Finally ready to put together a new NAS system. One NAS that I can tune for max performance, and am not rushed to move all the data over (like had happened with every other version in the past).
The hardware used is a dual CPU system running E5-2670 CPUs each with 8 cores/16 threads, for a total of 32 threads, and 32 gigs ram. This may seem like overkill for a NAS, and it is if I was only using this system as a NAS. However I will be using this box as a Virtual Machine and Docker host, so the majority of the resources will go to the VMs and Docker apps.
For software I am running UnRaid 6.3.2 (as of this writing 07 Feb 2017). I’ve enjoyed using it as a NAS in the past and recently the capability to run VMs on it makes it that much more attractive.
As I’m configuring the system, I’m looking to be able to saturate the gigabit LAN connection I have with data transfers. I would be curious to try at some point bonding two 1GB lines to get an aggregated 2GB connection, but that’s for another time as I need to run more ethernet cables first.
Data transfers from drive to drive within UnRaid (when the drives were empty) seem to suggest that the max drive speeds is around 150-160MB/s. The parity check operation resulted in similar speeds (150-160MB/s) when it started. Half way though the parity check the speed dropped to 125MB/s, presumably because the disk is now writing to the center of the platter as opposed to the outside where the speeds are faster. At the very end of the parity check (at the inner-most area of the drive) the speeds were just shy of 80MB/s.
Over the network is another story, as the max throughput over a gigabit ethernet connection maxes out at around a theoretical 113MB/s.
Given that I am not in a rush to move all the data over to the new NAS, I want to systematically test speeds on the system before I put it to work. Here’s some numbers:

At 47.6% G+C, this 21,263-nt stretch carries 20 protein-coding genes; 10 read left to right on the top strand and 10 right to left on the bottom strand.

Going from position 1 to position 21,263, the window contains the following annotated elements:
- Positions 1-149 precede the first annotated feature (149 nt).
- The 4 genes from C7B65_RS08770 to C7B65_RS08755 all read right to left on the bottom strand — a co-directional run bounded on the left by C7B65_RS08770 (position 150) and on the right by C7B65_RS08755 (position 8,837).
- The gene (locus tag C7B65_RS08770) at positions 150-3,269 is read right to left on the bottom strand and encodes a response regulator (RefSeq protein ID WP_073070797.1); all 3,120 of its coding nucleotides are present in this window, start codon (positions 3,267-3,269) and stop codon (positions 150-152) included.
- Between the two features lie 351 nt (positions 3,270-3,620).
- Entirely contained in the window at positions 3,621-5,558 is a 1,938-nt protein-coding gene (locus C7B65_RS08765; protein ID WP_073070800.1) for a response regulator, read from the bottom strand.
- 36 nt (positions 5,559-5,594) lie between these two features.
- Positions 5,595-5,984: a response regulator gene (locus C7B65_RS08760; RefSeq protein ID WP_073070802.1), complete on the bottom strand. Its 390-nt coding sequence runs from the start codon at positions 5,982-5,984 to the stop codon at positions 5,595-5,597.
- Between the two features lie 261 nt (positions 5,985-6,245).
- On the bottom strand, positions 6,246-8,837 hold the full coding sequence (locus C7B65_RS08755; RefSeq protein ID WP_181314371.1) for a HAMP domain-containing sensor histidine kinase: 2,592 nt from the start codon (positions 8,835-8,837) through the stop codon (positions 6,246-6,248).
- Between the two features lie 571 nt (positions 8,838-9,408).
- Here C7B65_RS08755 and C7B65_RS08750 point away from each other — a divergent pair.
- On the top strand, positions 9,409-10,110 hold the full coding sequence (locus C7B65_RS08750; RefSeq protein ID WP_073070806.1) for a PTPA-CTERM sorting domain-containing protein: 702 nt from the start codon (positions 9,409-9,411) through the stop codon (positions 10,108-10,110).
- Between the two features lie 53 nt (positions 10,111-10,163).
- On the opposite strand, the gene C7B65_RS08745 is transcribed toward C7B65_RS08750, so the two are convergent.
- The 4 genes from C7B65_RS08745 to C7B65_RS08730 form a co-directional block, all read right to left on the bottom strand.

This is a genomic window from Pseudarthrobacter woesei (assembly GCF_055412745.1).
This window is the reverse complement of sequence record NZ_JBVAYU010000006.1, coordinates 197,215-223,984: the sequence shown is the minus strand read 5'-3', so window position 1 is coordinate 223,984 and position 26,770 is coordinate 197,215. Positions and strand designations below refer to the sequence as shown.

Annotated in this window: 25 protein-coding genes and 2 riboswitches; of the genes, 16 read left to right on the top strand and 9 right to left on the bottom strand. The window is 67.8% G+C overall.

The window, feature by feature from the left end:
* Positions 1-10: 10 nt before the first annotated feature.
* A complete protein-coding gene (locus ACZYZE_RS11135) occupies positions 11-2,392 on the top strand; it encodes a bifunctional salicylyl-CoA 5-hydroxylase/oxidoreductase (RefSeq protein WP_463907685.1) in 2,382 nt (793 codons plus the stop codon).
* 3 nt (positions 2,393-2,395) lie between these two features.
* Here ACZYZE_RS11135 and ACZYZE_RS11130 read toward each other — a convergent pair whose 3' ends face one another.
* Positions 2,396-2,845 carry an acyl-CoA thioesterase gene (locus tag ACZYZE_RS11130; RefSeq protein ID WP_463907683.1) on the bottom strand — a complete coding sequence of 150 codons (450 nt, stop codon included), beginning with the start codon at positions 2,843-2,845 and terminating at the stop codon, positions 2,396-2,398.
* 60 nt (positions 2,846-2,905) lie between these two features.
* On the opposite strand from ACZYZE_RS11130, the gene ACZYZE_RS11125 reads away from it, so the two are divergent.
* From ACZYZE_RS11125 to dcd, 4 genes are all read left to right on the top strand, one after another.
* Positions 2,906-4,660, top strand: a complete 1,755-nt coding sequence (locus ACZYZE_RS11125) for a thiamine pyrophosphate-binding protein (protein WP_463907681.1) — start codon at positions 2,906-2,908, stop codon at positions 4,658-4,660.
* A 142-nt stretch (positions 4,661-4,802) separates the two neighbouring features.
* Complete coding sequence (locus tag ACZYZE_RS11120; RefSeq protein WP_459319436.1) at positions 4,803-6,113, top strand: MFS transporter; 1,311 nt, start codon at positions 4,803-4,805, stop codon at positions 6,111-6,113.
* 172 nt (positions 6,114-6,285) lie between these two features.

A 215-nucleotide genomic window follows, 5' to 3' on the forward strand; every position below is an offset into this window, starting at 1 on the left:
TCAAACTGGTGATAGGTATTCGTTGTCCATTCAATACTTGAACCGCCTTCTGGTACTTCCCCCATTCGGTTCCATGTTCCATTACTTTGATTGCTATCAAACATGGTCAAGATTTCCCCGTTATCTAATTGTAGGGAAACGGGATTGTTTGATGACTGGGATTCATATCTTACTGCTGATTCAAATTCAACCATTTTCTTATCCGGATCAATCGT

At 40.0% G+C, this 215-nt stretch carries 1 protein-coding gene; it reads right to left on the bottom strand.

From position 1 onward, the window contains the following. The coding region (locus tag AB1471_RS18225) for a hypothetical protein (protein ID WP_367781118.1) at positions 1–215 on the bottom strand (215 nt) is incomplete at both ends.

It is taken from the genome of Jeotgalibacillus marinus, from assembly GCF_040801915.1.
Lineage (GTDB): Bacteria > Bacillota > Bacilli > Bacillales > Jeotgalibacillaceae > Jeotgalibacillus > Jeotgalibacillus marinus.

First setup consists of both the WD 4TB and HGST 4TB drives being data drives (no parity). The 256GB SSD was not enabled when writing to the array over the network, to assess the drive performance. All NAS read and writes were to the array, not the specific drive. Speed tests were done using a 1.7GB file.
– Copying data from HGST 4TB to WD 4TB -> 140-150MB/s
– Copy data from workstation to Pluto-NAS : SSD on workstation to HGST 4TB, no cache, no parity -> 110-113MB/s (saturating 1GB lan)
– Copy data to workstation from Pluto-NAS : HGST 4TB to workstation -> 90-95MB/s
Second setup was similar to the first, but all the data was written to and read from the WD 4TB drive instead of the HGST 4TB drive. All NAS read and writes were to the array, not the specific drive. Speed tests were done using the same 1.7GB file used in the first setup.
– Copy data from workstation to Pluto-NAS : SSD on workstation to WD 4TB, no cache, no parity -> 110-113MB/s (saturating 1GB lan)
– Copy data to workstation from Pluto-NAS : WD 4TB to workstation -> 90-95MB/s
Third setup consists of moving the HGST 4TBdrive to parity and kept the WD 4TB drive as a data drive. All NAS read and writes were to the array, not the specific drive. Speed tests were done using the same 1.7GB file used in the first setup.
– Copy data from workstation to Pluto-NAS : SSD on workstation to array, no cache, WITH parity -> 113MB/s
– Copy data to workstation from Pluto-NAS : WD 4TB to workstation -> 100MB/s
To put things in perspective, the max drive transfer speeds (according to hdd.benchmark.com) for the HGST Deskstar 4TB drive and WD Green 4TB drive are:
HGST Deskstar 4TB : 169MB/s read, 165MB/s write
WD Green 4TB : 158MB/s read, 149MB/s write
I’m happy to see that the hard drives are not the limiting factor in this NAS!